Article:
In the end, meaning where the buck stops, presidents need to trust themselves to make the right call about what are essentially political and, therefore, societal matters. In other words, Trump should lower himself by conceding his error in judgment, while at the same time lowering science by simply putting it in its place.

If Trump then wants to elevate himself by telling us that, having learned his lesson, he’s ready to be trusted to trust his instincts, why not? He is Trump, after all. Besides, all politicians should be skeptical about all expertise, including scientific expertise, maybe even especially including scientific expertise, when it comes to making what are essentially political decisions.

More than that, Trump could then sound a note that is at once Trumpian and something other than that. He could express confidence in his political judgment, while also attempting to teach us about the dangers of making what might be termed a Faucian bargain. Faucian bargain? That would be going along with Dr. Fauci’s insistence that his claims cannot — and should not — be questioned or doubted because he “represents the science.”

It’s one thing to listen to what a scientific expert might have to say, but it’s quite another thing to follow the science simply because a self-proclaimed scientist insists that you should do so. Something called science might well be true, but it is never the whole truth or the only truth. For that matter, science can never be the final truth. And it is certainly never the infallible truth.

Now, we’re admittedly slogging our way into some very UnTrumpian territory here, which is all the more reason that The Donald might be reluctant to head in this direction. But that’s all the more reason that someone who is well outside not just the realm, but even the aura, of science should go there. This is especially so when the someone in question has held elective office in the past and hopes to be a political leader once again.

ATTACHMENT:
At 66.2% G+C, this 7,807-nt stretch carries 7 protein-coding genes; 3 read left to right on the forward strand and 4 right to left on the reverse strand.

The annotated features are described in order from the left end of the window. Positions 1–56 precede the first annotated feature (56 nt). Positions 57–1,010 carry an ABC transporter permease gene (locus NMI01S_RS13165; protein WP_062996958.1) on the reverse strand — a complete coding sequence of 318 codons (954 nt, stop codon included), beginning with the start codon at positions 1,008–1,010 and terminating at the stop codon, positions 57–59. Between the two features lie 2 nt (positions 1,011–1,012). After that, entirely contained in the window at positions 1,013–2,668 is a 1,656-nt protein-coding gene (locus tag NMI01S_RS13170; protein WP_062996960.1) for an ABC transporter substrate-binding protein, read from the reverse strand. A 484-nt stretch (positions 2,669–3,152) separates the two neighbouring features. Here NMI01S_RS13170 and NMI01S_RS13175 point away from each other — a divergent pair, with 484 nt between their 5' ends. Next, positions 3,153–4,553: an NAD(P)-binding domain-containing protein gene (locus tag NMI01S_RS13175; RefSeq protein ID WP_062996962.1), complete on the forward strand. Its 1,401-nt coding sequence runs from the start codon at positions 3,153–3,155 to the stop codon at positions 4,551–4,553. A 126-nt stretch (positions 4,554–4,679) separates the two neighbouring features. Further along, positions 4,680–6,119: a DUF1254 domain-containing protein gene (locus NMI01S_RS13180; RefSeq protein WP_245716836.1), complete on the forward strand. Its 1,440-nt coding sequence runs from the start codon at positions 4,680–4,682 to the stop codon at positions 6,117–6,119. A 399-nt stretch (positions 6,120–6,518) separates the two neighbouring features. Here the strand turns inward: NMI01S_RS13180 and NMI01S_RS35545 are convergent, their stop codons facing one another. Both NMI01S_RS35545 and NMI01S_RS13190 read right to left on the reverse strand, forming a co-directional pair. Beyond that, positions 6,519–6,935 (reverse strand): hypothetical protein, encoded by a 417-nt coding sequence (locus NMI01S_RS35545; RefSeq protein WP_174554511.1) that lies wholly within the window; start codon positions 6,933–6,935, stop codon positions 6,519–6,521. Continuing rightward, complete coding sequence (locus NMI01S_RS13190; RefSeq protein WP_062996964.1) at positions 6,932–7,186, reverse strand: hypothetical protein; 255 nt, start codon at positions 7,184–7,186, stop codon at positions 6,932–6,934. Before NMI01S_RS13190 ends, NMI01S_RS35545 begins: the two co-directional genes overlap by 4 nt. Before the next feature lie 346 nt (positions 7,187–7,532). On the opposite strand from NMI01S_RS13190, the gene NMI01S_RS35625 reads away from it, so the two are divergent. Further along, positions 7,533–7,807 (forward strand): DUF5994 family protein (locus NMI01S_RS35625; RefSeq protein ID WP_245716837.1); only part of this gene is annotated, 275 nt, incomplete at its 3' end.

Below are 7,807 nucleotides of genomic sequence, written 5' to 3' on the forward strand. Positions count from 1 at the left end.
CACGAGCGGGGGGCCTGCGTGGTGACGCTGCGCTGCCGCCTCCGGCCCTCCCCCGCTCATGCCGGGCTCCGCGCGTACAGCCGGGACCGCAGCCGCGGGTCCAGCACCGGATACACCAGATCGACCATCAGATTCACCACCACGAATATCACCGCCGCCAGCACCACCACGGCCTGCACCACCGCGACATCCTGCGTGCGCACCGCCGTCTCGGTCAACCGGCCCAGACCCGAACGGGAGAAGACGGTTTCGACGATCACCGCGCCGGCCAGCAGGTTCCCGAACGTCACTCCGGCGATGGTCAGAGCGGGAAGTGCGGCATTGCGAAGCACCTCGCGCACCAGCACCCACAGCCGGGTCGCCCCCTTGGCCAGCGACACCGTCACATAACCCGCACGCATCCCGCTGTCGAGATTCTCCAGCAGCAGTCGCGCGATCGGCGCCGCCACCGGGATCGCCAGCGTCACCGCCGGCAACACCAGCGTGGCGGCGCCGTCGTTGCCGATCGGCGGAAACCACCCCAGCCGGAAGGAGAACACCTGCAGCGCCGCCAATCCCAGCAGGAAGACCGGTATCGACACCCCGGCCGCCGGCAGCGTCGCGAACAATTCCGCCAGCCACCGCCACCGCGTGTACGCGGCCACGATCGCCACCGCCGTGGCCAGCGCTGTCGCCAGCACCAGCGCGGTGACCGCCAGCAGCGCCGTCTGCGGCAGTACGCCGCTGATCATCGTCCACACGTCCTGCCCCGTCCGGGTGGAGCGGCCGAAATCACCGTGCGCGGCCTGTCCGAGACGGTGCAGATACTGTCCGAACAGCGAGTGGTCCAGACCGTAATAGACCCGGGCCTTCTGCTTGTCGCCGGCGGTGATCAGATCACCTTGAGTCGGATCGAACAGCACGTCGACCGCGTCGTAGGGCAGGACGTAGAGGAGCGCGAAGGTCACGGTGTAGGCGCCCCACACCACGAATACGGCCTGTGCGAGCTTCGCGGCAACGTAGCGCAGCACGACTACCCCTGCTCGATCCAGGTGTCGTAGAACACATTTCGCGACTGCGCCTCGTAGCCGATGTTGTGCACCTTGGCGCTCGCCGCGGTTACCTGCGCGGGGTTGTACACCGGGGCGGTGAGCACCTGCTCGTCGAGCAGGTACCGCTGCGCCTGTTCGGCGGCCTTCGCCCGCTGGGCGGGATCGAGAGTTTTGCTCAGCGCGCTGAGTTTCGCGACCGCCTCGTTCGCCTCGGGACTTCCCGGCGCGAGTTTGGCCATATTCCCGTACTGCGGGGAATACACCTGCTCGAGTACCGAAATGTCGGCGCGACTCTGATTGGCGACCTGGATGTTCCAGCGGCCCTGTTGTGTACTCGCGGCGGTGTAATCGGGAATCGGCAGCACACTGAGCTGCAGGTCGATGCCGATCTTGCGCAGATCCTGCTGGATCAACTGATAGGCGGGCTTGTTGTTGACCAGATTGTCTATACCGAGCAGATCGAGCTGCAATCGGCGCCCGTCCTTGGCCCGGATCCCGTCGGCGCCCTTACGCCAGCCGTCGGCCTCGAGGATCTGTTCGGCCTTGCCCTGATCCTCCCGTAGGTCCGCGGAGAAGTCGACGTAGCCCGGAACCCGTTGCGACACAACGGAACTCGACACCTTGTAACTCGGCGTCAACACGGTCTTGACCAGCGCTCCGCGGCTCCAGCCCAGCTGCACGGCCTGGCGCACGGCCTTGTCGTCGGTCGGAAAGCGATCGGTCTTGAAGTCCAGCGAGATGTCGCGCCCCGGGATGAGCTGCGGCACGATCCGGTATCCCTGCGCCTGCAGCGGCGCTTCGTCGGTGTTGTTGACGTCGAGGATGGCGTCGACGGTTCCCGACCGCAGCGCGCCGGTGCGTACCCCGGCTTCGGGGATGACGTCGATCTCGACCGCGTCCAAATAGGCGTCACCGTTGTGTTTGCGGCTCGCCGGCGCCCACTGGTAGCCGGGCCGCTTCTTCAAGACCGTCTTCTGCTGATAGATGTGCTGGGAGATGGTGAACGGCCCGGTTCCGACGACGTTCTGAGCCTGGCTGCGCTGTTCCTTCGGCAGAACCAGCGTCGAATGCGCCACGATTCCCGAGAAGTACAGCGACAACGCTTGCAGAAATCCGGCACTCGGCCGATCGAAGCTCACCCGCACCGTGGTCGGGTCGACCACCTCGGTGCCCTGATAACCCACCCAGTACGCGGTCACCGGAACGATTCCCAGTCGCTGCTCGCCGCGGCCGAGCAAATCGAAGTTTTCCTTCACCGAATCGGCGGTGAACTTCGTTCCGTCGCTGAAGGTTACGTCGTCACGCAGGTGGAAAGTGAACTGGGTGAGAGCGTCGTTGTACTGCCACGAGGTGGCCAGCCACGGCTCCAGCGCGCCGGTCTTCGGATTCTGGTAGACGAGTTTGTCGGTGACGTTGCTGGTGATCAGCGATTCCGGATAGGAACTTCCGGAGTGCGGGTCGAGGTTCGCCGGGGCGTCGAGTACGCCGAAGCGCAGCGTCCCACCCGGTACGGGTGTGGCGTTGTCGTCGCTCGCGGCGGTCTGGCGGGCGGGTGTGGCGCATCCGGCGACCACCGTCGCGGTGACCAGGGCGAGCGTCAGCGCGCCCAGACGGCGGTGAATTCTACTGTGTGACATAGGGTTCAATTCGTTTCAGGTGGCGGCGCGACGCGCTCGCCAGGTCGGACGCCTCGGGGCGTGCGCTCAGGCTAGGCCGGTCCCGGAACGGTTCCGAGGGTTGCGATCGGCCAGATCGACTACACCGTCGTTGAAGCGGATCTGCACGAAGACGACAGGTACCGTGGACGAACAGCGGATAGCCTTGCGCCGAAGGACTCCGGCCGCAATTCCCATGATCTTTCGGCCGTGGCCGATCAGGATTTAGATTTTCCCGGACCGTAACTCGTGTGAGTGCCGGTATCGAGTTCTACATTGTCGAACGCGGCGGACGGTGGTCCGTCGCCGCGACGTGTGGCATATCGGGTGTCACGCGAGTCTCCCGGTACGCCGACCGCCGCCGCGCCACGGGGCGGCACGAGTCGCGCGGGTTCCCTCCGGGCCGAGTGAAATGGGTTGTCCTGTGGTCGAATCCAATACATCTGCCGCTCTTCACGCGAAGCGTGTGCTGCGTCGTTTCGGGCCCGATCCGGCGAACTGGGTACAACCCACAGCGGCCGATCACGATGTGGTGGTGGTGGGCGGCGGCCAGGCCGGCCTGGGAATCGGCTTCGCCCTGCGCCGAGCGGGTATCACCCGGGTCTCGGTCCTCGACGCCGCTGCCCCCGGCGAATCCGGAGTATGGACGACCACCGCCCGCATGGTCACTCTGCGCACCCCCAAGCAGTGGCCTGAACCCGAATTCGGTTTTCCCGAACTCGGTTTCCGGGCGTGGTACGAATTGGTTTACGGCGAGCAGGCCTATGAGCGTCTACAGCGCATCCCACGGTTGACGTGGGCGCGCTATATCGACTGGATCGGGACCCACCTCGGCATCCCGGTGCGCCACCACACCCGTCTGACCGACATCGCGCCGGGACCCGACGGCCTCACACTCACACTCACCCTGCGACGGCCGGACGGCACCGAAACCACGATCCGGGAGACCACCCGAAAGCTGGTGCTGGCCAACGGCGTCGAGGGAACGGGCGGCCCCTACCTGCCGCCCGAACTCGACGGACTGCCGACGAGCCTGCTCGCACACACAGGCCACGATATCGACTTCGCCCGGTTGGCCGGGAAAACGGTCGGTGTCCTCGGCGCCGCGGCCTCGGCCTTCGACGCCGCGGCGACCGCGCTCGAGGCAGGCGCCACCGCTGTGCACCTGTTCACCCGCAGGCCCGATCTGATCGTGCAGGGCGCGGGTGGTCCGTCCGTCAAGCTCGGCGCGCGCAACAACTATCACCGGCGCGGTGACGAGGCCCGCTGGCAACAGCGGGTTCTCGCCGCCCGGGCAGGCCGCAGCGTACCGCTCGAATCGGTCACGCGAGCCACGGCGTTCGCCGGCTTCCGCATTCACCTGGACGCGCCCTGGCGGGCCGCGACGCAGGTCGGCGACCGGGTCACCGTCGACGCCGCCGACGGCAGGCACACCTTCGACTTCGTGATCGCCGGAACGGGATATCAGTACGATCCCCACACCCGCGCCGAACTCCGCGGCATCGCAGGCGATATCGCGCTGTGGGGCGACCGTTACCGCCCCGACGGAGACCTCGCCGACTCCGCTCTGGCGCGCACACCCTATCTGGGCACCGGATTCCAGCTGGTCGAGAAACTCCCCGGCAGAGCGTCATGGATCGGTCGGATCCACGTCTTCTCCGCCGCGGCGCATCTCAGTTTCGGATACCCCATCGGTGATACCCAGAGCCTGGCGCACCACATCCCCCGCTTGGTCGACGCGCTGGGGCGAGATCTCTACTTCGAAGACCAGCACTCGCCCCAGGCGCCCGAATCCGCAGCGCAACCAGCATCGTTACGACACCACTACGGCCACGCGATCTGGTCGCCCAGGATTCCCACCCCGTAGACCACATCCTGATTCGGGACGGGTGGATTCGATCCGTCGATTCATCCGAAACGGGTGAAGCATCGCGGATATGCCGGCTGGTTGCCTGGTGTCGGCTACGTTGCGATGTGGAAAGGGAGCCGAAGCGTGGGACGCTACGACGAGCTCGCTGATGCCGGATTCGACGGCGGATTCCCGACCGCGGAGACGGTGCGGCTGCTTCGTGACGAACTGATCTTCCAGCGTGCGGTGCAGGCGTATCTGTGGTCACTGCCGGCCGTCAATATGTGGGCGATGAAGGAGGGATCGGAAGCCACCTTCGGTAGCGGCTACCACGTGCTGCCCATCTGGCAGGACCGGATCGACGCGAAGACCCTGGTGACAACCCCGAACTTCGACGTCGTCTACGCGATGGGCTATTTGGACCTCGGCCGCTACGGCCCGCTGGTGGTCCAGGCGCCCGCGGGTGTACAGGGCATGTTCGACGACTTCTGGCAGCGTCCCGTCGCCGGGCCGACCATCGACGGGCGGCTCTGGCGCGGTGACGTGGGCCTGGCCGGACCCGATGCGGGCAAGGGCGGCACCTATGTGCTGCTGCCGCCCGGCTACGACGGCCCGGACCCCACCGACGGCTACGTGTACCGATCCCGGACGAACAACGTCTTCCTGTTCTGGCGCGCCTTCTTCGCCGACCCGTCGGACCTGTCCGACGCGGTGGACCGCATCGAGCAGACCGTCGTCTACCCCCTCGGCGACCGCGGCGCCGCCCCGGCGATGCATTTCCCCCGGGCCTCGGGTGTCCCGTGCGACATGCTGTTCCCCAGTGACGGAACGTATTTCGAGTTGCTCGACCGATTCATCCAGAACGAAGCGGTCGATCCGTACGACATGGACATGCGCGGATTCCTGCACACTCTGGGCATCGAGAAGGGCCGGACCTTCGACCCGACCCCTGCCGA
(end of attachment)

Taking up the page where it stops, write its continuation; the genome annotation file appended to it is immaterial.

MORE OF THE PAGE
To be sure, no past or future political leader, whether in a republic or otherwise, has the final claim on truth. But such leaders are charged with looking at the big picture, as opposed to a slice of that picture. Science alone is never the whole picture, let alone the whole of the big picture. Science alone is nothing more than a slice of the picture, however big or small that picture might be.

At last report Donald Trump has never made a claim anywhere close to the grandiosity of the Faucian claim. He has never claimed that he has the whole truth or that his is the most important truth worth knowing. Nor has he ever insisted that his edicts or recommendations ought to be followed because he represents something larger than himself.

Let’s be honest here When it comes to world rankings on the arrogance scale, Donald Trump can’t quite match Anthony Fauci. At the same time, Trump would be likely to edge out Fauci on the humility scale, even though neither could ever challenge St. Francis or Mother Teresa.

To be sure, a large part of a president’s job does involve representing something larger than himself. The president, after all, represents the American people. This task is at once necessary and necessarily messy. It can also be ultimately humbling.

Among the necessary skills for the job are listening and learning, skills that Trump had to have developed and honed as, guess what, a developer.  Fauci, on the other hand, has spent a career being listened to—and deferred to. And oh yes, he’s never had the ultimately humbling experience of ever stooping to ask anyone to vote for him.

Now let’s be honest one last time. Being a good listener is no guarantee that one will be a good leader. But it is a good start — especially when coupled with good instincts, which clearly Trump has. How else to explain his victory in 2016?  That would be a victory over the leading lights of the political class of both major parties.

So why not honestly and directly tell the American people that you should have trusted those same instincts in the spring of 2020 — and that, if given a second chance to run for a second term, you won’t let the Tony Faucis of the world roll you again?

After all, the messiness of leadership ultimately involves trusting your instincts more than trusting any other single thing, especially if that single other thing seeks to elevate itself to stand as the only thing worth trusting.


Chuck Chalberg

John C. "Chuck" Chalberg taught American history at Normandale Community College.